US Senate control shifts to Democrats as Georgia pair sworn in
With Jon Ossoff and Raphael Warnock - who ousted two Republicans in a pair of January 5 run-offs - being formally seated, the body now stands deadlocked at 50-50.
That means Democrats control the chamber because new Vice President Kamala Harris acts as the tie-breaking vote.
Harris, herself a former senator from California, presided over the session just hours after becoming vice president, and swore in the two Georgia men and her own replacement, Alex Padilla.
By flipping the Senate and holding the House of Representatives in last November's election, Democrats now control all levels of power in Washington in a period of heightened political partisanship following the four-year presidency of Donald Trump.
That provides Biden an avenue to push through some of his key legislative priorities on climate change, immigration, and a $1.9 trillion relief package to help American families and businesses devastated by the coronavirus pandemic.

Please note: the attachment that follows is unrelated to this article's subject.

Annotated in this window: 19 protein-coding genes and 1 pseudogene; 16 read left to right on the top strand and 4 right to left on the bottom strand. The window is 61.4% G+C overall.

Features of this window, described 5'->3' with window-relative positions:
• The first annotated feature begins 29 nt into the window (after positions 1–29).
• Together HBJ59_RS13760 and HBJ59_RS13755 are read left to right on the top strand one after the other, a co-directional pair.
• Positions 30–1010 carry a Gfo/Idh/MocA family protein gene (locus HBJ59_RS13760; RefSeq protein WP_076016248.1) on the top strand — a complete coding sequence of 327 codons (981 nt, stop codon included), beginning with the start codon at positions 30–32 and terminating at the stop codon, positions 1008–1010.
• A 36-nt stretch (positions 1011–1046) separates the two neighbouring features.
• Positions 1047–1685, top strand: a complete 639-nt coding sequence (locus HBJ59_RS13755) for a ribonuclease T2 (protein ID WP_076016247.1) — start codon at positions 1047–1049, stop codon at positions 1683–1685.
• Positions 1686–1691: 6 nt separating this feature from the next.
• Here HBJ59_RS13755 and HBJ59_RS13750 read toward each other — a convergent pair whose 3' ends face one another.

The Democratic shift means top Republican Senator Mitch McConnell cedes power to his rival, Senator Chuck Schumer, who becomes the first-ever majority leader born in the state of New York.
In his first speech leading the Senate, the 70-year-old Schumer described himself as "a kid from Brooklyn, the son of an exterminator and a housewife, a descendant of victims of the Holocaust."
Senate control should mean Biden will have an easier time getting his cabinet members and judge picks confirmed. But passing aggressive legislation is likely to be a far more difficult proposition.
Schumer nevertheless sounded a note of high optimism about the future now that Trump, who incited a mob of his supporters to storm the US Capitol two weeks ago in a bid to prevent the certification of Biden's election win, has exited the White House.
"I would challenge anyone not to feel hopeful today," Schumer said.
"Today, the threat to democracy from the presidency itself has ended, but the challenges we face as a nation remain."
McConnell congratulated both Biden and Harris on their inaugurations, and said they begin their terms "with the prayers of our whole nation at their backs."
And he specifically noted Biden's call for unity, saying he looked forward to "working with our new president wherever possible."
Among the Democratic Senate's first orders of business: the impeachment trial of Trump, who is no longer president but could face a lifetime ban on serving in public office if he is convicted.